This was inspired by a recent, very interesting, very reasonable sermon given by Tom Gardner.
There is a sort of intrinsic (if, so to speak, defeasible) beauty in persistence in the face of adversity. An otherwise ugly fruit that stays firmly to a tree after a hurricane is beautiful. If people ridicule a silly hat again and again, the hat (or the wearing of the hat) takes on a certain beautiful quality. The persistence of the Rwandan genocide in the face of mounting public condemnation was not beautiful, but only because a genocide is not the sort of thing that can be beautiful.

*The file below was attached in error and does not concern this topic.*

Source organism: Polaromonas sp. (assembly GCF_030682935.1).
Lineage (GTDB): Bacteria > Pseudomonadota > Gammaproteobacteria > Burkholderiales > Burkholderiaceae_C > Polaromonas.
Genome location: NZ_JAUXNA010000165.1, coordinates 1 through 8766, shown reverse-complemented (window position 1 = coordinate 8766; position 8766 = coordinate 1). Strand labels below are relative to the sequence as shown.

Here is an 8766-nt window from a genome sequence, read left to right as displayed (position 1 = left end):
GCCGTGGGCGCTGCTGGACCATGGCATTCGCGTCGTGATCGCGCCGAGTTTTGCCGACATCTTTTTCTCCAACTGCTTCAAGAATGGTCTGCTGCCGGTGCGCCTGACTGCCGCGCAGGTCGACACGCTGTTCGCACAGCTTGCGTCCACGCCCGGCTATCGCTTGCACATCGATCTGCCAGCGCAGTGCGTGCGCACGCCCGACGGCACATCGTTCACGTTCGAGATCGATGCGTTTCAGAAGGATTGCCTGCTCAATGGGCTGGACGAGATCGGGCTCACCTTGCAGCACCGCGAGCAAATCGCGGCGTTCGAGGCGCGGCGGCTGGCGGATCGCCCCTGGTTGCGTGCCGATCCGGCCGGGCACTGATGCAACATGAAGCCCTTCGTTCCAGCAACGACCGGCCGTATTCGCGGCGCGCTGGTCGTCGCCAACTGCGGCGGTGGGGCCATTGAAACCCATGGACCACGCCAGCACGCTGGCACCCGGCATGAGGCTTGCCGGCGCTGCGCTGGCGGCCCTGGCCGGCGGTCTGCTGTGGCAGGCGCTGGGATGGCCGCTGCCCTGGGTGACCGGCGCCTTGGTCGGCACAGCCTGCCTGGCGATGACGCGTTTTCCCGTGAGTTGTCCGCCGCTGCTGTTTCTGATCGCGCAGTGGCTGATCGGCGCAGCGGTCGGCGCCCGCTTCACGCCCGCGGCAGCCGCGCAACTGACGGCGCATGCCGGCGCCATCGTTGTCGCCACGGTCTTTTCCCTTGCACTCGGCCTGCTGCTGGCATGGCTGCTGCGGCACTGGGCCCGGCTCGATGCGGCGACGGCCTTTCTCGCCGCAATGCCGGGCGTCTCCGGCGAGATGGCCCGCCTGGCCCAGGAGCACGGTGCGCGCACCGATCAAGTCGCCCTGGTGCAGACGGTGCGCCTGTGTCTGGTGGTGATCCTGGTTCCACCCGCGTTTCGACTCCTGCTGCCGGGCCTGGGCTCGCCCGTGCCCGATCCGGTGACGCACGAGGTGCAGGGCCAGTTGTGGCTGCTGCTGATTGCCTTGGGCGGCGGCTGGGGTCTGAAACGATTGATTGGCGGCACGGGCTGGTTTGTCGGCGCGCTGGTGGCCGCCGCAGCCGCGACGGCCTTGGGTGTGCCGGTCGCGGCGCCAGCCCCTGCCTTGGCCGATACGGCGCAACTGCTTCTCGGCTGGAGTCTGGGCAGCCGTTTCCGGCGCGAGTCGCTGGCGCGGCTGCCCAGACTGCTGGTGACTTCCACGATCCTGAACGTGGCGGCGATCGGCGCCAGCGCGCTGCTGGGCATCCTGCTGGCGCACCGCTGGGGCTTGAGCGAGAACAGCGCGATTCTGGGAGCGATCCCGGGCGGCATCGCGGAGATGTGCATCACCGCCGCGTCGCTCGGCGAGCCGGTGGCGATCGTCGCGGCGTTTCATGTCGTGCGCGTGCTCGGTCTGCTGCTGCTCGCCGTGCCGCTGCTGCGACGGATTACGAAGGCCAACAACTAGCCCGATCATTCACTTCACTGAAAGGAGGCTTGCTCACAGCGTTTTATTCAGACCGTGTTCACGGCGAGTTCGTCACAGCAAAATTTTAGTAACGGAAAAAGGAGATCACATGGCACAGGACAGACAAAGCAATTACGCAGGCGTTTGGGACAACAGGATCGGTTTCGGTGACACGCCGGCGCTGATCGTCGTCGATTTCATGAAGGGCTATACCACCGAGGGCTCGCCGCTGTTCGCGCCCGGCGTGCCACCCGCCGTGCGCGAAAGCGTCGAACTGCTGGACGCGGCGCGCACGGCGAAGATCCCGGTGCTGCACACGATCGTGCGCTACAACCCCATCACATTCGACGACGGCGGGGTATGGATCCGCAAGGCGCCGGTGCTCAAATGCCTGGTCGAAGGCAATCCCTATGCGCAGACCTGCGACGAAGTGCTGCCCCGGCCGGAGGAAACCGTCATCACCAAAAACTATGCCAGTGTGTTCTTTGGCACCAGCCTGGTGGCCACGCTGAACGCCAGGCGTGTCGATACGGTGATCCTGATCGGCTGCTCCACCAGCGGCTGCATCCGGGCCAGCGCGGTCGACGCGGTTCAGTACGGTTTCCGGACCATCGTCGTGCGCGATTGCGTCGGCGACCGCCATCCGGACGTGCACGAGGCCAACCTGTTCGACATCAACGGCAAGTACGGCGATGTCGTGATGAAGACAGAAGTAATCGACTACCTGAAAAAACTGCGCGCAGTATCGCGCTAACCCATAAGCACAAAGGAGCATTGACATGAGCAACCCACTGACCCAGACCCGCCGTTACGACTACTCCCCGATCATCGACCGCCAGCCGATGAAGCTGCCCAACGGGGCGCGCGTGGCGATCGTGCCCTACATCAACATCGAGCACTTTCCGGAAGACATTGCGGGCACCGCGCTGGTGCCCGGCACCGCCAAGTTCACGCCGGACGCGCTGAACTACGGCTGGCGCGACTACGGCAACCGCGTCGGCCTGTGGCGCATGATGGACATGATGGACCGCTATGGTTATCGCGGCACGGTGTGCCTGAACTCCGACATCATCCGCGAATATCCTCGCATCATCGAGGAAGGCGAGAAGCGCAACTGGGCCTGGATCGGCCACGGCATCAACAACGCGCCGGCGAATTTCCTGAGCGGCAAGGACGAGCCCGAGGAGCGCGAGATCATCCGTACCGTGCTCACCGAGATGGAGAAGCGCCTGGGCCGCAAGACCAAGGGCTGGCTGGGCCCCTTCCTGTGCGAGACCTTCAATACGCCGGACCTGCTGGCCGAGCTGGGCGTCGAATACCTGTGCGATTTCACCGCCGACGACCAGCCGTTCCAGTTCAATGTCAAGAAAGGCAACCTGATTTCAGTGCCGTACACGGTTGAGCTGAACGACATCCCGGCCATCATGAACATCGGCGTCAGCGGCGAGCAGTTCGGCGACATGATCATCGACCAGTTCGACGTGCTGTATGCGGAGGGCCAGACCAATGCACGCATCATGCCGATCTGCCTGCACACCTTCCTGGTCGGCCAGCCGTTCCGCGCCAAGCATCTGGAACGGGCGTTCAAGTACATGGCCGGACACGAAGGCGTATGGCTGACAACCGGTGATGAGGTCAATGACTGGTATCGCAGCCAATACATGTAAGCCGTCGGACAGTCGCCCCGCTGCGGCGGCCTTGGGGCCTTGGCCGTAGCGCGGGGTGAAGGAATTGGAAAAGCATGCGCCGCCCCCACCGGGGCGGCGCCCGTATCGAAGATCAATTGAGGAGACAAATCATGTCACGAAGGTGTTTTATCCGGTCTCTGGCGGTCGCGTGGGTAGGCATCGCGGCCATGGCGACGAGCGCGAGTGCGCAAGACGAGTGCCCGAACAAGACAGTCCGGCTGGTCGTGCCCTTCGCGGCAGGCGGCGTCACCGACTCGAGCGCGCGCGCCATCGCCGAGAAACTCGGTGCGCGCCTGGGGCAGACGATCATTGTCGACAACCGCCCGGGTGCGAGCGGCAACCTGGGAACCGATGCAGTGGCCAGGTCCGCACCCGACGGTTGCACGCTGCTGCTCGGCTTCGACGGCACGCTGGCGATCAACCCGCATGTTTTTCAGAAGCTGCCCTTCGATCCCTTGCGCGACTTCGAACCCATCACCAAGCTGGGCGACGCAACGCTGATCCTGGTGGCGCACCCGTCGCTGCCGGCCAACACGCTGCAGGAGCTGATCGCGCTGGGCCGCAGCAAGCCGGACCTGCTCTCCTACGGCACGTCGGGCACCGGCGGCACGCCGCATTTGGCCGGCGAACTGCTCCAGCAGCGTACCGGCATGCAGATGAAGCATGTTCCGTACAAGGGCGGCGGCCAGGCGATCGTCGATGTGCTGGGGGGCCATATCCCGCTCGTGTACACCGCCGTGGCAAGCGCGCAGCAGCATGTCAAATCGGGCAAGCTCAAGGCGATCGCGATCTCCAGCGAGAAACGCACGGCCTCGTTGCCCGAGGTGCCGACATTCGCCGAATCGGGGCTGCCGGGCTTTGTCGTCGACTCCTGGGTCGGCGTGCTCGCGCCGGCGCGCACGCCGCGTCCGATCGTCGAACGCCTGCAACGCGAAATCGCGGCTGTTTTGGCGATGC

Jewish practice has weathered more than a little ridicule and persecution, both from without and within. I think what is not despicable in it grows more and more beautiful in the face of this ridicule and persecution. The greater the adversity, the greater the beauty of its persistence in the face of the adversity. But what greater adversity can a religious practice face than rejection of the belief that has always provided the basic rationale for the practice? And then: what greater beauty (of this certain sort) can a religious practice take on than that furnished by persistence in the absence of belief? Only if there is something more powerfully ugly or despicable in the religious practice without the religious belief would the practice be ugly even then. But what could be more powerfully ugly or despicable even about our seemingly most innocuous religious practices? Not a rhetorical question.